More time at the table


NICK EICHER, HOST: Today is Thursday, May 21st. Thank you for turning to WORLD Radio to help start your day. Good morning. I’m Nick Eicher.

MEGAN BASHAM, HOST: And I’m Megan Basham. Coming next on The World and Everything in It: eating together.

COVID-19 has changed mealtimes for a lot of people. But even with shuttered restaurants and empty grocery store shelves, it’s not all bad. In some households, families are coming together around the table again. WORLD reporter Jenny Rough talked with people who have rediscovered the joy of eating at home.

JENNY ROUGH, REPORTER: Before the coronavirus, the hours between school and bedtime were hectic for the Faris household, a busy family of five living in Glen Ellyn, Illinois.

SHANNA FARIS: Tyler plays the bass in orchestra. Graham plays the trumpet and Olivia plays the flute. Tyler has soccer.

Shanna’s husband, Brad, is a partner at a law firm. His long hours and frequent travel threw another monkey wrench in the schedule. If everyone was home at 6, the family ate together. But most nights, dinnertime was unpredictable

Now with the coronavirus? No more conflicts. Everybody is home. 

SHANNA FARIS: Hey, Tyler! Dinnertime!
BRAD FARIS: Who needs water cup?

FARIS: It’s always a good time for us to, kind of, check in with each other. If you’re playing a game or watching a movie those are really great too but sometimes you’re not having as much conversation. 

Whitney Pipkin can relate.

AUDIO: [PIPKIN FAMILY DINNER]

She used to spend “hangry hour” in traffic picking up her 5-year-old from school and 2-year-old from daycare. 

WHITNEY PIPKIN: And so we’re all hungry, starving … they’re like gremlins nipping at my heels. 

Now under Virginia’s stay-at-home order, the 5 o’clock runaround disappeared. She can do something else at dinnertime. Like … make dinner. 

AUDIO: [CHOPPING AND SCRAPING]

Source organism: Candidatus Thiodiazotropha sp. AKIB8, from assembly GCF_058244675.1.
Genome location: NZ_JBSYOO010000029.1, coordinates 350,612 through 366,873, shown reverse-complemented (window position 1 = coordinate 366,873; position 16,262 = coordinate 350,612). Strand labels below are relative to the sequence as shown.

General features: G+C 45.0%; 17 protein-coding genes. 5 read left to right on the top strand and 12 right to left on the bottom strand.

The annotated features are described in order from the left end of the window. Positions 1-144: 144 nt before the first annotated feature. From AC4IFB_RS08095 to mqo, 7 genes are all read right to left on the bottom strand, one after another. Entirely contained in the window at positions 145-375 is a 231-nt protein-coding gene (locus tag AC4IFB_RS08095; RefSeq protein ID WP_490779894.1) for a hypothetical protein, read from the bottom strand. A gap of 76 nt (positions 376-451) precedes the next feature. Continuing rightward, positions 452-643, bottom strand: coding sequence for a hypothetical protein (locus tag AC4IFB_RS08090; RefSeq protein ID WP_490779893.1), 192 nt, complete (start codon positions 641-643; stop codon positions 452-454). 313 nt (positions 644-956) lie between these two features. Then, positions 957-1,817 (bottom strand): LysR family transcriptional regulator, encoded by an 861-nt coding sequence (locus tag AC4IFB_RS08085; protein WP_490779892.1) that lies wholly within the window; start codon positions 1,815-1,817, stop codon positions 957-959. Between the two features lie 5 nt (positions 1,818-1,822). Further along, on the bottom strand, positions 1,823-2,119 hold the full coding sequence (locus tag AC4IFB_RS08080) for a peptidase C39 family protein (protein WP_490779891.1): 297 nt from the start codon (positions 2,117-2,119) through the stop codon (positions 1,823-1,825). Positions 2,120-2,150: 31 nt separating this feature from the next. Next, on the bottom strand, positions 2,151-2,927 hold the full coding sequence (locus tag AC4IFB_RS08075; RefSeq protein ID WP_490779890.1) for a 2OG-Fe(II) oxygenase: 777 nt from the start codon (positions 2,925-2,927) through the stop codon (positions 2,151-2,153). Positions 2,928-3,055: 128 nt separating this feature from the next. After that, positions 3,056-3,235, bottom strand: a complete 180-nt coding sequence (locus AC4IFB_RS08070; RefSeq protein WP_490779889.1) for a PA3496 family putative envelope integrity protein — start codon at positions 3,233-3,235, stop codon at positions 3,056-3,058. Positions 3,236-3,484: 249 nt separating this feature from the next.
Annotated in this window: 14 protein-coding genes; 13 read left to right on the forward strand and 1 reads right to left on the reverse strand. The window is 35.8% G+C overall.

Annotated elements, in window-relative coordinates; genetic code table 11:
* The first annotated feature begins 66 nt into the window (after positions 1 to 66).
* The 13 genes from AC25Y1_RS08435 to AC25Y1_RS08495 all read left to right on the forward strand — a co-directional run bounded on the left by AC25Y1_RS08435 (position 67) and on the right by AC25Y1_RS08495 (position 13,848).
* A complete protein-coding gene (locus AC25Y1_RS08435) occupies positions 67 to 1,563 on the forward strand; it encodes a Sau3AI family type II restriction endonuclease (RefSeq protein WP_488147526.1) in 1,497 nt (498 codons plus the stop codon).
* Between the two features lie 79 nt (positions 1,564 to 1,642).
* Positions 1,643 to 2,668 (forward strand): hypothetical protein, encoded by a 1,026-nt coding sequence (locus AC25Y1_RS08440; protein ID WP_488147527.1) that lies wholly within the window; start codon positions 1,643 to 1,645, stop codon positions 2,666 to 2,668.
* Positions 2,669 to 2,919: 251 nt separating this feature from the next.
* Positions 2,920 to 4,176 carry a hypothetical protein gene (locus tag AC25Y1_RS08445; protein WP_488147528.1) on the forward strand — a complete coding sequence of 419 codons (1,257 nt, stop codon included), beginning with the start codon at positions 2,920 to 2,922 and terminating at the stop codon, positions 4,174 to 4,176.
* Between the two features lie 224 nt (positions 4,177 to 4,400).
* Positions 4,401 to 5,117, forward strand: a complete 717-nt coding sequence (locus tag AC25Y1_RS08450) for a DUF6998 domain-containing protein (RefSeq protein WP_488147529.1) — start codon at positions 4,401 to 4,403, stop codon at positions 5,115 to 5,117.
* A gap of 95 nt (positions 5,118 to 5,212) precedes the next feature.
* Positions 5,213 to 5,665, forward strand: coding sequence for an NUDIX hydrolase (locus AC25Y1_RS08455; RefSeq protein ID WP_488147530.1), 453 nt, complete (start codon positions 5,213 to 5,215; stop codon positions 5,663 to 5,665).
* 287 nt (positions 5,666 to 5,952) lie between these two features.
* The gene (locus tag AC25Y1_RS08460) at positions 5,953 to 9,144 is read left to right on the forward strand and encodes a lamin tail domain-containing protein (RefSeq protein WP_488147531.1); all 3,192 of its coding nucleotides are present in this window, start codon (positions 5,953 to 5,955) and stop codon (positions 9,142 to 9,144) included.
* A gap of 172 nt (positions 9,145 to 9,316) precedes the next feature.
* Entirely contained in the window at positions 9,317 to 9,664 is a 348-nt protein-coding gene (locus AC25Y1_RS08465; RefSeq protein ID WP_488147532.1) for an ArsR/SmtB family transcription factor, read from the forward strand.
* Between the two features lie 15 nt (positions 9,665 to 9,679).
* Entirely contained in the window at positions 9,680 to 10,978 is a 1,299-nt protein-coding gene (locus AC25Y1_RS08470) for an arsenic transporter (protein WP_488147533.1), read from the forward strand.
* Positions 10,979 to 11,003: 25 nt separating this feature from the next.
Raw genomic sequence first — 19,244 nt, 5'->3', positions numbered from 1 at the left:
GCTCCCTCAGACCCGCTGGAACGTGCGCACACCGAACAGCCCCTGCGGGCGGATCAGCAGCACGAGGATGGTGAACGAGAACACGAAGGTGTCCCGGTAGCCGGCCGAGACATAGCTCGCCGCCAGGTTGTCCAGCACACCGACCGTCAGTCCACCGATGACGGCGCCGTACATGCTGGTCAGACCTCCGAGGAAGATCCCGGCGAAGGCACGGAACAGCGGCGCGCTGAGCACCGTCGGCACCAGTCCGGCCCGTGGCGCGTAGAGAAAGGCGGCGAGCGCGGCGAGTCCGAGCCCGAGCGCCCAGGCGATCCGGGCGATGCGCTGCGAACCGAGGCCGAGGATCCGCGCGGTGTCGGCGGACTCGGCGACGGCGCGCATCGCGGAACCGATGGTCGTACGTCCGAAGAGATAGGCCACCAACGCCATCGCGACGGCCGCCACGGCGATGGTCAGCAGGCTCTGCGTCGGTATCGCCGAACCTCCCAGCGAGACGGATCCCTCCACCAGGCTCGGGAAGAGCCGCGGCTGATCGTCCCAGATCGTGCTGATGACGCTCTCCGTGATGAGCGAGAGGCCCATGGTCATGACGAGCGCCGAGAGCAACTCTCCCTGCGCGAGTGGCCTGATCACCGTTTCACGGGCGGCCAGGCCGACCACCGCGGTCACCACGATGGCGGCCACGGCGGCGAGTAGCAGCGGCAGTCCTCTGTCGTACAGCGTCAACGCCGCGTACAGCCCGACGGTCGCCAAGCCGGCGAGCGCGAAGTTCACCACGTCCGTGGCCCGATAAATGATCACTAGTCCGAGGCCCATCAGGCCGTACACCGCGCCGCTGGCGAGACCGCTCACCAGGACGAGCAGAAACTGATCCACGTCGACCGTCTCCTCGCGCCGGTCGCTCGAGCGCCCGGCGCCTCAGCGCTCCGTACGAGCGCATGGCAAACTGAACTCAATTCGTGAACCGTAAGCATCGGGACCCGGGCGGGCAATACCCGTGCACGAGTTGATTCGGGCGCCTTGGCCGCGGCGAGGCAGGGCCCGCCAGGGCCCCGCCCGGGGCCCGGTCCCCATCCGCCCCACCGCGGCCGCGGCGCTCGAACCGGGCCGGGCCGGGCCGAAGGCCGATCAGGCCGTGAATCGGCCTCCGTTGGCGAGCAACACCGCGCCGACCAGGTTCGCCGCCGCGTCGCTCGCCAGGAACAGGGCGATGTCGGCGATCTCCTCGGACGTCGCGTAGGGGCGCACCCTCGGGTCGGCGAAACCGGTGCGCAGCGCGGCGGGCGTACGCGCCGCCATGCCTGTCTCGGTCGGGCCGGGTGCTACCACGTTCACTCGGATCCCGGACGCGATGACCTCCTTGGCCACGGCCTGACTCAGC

She loves Instant Pot soups. But even more? Talking together. 

WHITNEY PIPKIN: I mean, that is where the bulk of our spiritual conversations happen with the kids is at the dinner table.

The pause button of coronavirus has taught her family a lesson.

WHITNEY PIPKIN: I think it is a reminder that for those of us who are fortunate enough to live with other people who maybe don’t get our attention as often as they should that they are our first order of hospitality. So even if my meal doesn’t get Instagrammed, or shared with someone, to have it be eaten by … all four of us is a big deal right now.

AUDIO: [SIZZLING SOUND]

STEVE KUAN: I think about food a lot. Like, after I eat, an hour later, I think about what I want to eat next. 

Steve Kuan lives in Rockville, Maryland. The lockdown gave him the chance to focus on something he’s been meaning to do for years. 

STEVE KUAN: So for breakfast today I’m going to make some sourdough pancakes. 

He followed a recipe from a flour company to grow the sourdough starter from scratch. Initially, he experimented with biscuits. 

STEVE KUAN: The first time was a total disaster. Like, the biscuit was like hard as a rock. It was like you can’t even eat it.

The second batch was much better. And now he’s moved on to pancakes.

AUDIO: [WHISKING BATTER AND CLANGING UTENSILS]

KUAN: Now I’m just pouring some blueberries, frozen blueberries, into the mix. 

Trying new food is fun, Kuan says. But again: The best part is family time at the breakfast table.